I have to give everything
“I have to give everything, my everything, and that’s exhausting…But I’m going to have to figure out how.” Fiona Apple
Intensity and passionate commitment are part of why we enjoy the performances and creative work of talented actors, musicians, and many other artists. It is a central personality quality of many gifted and talented, creative people.
In her post Tips for Working With Emotional Intensity, Christine Fonseca notes: “Emotional intensity refers to the passion gifted people feel daily. It also refers to the extreme highs and lows many gifted people experience throughout their lifetime, causing them to question their own mental stability from time to time.”
Fiona Apple and intensities
In her article Fiona Apple Faces Outward, Béatrice de Géa (The New York Times, May 30, 2012) writes that Fiona Apple “was angry. Very angry.
‘Angry, angry, angry,’ as she put it during a long, unguarded conversation on a Friday afternoon in SoHo.
“About a year and a half ago, after she had completed the album she’ll release on June 19 — a collection of stripped-down, percussive songs that’s as passionate, smart and cutting as anything she’s done — Ms. Apple got so angry that she started walking up and down a hill near her home in Venice, Calif.”
“The album was in music-business limbo. Ms. Apple was delaying it until her label, Epic Records, found a new president.
“She had not made a new album since 2005 and didn’t want her work to be mishandled amid corporate disarray. And she was in deep personal turmoil.
“I just spiraled downward, and everything looked bad,” she said.
The article notes that she “started to climb that hill for eight hours a day, day after day, until she could barely walk, until she was limping, and then until she could not walk at all. Her knees required months of therapy.”
“Something about that was a rite of passage,” she said. “I think it’s really healthy to lose things or to give things up for a while, to deprive yourself of certain things. It’s always a good learning experience, because I felt like it really was like, ‘I must learn to walk again.’ I had to walk out all that stuff, and I knew it was stupid, and I kept on walking.”
The article continues, “Solitude, mood swings, compulsive actions, catharsis and regeneration: it’s the kind of story Ms. Apple often told about herself in conversation. They are also at the core of the songs that have made her pop’s emblem of trauma, neurosis, seething resentment and self-laceration.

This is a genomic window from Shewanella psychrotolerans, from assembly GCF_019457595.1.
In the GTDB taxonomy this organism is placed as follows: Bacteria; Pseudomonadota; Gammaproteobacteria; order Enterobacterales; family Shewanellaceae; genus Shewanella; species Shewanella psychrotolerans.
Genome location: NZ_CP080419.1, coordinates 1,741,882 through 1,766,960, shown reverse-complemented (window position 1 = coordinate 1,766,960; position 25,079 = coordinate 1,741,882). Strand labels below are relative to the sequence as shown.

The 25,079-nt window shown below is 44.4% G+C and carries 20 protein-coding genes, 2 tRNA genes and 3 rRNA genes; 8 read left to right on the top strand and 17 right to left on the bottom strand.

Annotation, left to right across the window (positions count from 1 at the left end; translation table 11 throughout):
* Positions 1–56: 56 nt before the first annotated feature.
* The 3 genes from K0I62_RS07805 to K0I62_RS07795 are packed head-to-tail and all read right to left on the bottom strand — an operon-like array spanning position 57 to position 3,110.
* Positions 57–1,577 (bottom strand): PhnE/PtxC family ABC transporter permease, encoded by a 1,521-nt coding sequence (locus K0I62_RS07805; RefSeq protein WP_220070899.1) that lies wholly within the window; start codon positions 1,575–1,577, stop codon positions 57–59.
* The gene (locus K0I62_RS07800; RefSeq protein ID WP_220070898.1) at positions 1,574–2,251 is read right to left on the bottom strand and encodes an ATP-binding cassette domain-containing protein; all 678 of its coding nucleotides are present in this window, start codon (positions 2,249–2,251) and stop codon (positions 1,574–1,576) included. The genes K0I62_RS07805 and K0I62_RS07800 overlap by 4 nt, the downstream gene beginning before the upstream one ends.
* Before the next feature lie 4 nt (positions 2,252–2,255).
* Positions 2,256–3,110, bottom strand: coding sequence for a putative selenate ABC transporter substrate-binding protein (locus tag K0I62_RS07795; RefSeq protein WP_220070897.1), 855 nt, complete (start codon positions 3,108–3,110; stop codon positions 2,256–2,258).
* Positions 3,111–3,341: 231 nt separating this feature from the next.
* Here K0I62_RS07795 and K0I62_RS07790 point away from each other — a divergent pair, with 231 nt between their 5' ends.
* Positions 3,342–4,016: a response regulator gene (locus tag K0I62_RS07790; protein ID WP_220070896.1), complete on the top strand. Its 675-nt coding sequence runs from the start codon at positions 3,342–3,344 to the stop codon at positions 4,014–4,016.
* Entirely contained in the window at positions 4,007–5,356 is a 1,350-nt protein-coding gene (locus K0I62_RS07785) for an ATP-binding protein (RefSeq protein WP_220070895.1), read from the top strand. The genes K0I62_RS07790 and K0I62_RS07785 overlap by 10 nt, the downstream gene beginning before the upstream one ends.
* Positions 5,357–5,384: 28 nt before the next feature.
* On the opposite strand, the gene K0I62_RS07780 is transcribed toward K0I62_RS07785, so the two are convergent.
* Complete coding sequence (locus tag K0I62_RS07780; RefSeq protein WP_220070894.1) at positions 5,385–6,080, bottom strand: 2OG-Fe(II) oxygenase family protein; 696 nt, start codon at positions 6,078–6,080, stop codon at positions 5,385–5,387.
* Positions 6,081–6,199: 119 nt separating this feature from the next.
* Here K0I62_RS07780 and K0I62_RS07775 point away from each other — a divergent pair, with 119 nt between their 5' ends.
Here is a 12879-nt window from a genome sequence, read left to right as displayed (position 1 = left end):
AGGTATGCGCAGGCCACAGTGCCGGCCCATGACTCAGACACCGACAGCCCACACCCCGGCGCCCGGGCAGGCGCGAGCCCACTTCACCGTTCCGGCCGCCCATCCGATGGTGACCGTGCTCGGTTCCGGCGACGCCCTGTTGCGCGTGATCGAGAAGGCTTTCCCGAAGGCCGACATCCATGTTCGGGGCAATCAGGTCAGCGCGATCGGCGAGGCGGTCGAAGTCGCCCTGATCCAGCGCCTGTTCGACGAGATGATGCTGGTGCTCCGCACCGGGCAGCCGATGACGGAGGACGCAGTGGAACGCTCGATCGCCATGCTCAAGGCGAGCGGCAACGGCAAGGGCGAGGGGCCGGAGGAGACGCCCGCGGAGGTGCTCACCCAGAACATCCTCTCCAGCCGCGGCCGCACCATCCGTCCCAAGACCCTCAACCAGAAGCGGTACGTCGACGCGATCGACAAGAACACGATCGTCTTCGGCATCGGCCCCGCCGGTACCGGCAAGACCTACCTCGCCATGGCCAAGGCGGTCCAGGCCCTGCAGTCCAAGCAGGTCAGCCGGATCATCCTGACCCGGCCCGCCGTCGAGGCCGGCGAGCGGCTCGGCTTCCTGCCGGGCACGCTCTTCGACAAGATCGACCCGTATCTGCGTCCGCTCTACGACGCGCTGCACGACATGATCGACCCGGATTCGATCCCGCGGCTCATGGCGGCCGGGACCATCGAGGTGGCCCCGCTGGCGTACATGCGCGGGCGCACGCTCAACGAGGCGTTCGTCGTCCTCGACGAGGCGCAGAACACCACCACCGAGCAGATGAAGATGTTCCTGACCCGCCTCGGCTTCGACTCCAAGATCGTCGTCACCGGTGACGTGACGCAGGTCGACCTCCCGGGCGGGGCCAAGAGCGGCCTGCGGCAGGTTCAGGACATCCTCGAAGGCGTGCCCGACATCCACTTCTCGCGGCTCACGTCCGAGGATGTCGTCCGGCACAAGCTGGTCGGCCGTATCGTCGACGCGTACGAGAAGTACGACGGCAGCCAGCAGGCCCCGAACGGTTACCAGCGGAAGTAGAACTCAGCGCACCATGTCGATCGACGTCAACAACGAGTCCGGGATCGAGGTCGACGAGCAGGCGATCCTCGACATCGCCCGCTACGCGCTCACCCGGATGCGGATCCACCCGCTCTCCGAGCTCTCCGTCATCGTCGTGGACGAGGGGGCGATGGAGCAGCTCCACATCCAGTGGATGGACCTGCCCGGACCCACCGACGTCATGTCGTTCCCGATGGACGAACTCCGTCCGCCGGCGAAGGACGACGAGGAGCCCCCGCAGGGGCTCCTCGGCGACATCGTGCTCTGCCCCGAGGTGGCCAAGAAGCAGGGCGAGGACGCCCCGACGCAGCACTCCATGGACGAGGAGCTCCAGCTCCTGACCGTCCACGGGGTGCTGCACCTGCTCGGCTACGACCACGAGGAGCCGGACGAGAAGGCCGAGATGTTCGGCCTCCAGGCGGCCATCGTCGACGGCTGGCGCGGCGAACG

“Ms. Apple writes metaphor-laden outpourings set to music that pulls rock, show tunes, classical piano and jazz into her own realm of brooding and bravado.”
She has “spoken openly about being raped as a 12-year-old, about her obsessive-compulsive disorder, about heavy drinking, about public meltdowns and private insecurities. Now, she insists, she is finding a little perspective.”
“I’m a very stressed-out person, a lot, because still everything is so important,” she said. “I have to give everything, my everything, and that’s exhausting, and how the hell am I going to do that for the rest of my life?
“But I’m going to have to figure out how.”
The photo at the top, by Daniel King, is from the post: Fiona Apple’s Return: Idle No More, by Zach Baron, SPIN, May 31 2012, which explains that, according to Apple, the concept behind her album title ‘The Idler Wheel is wiser than the Driver of the Screw and Whipping Cords will serve you more than Ropes will ever do‘ is hard to explain but has to do with the idea of “being still in the middle of everything else but being able to feel everything.”
‘The idler wheel is the gear that does no work, drives no shafts.
“It doesn’t look like it’s doing anything, but I feel like it’s connected to everything,” she says.
‘It’s about how she feels inside the machine of her own life and career. It’s about how she marks time.’
Image of “Every Single Night” lyrics (one of the songs on the album) is from www.fiona-apple.com.
Lower photo: “Singer Fiona Apple Performing”
Premium Photographic Print by Dave Allocca
Christine Fonseca quotes at top from my post Channeling Intensity Through Creative Expression.
The topic of Intensity of emotions, imagination, thinking, physicality and other dimensions is covered in many books and posts on the TalentDevelop sites. Here are a couple more:
Christine Fonseca, quoted at the beginning, is an author of educational titles focusing on the social and emotional needs of gifted children and their families, including Emotional Intensity in Gifted Students: Helping Kids Cope With Explosive Feelings.
A related book: Living With Intensity: Understanding the Sensitivity, Excitability, and the Emotional Development of Gifted Children, Adolescents, and Adults – by Susan Daniels and Michael M. Piechowski, Editors.
Another article: What do you do with your intensity?
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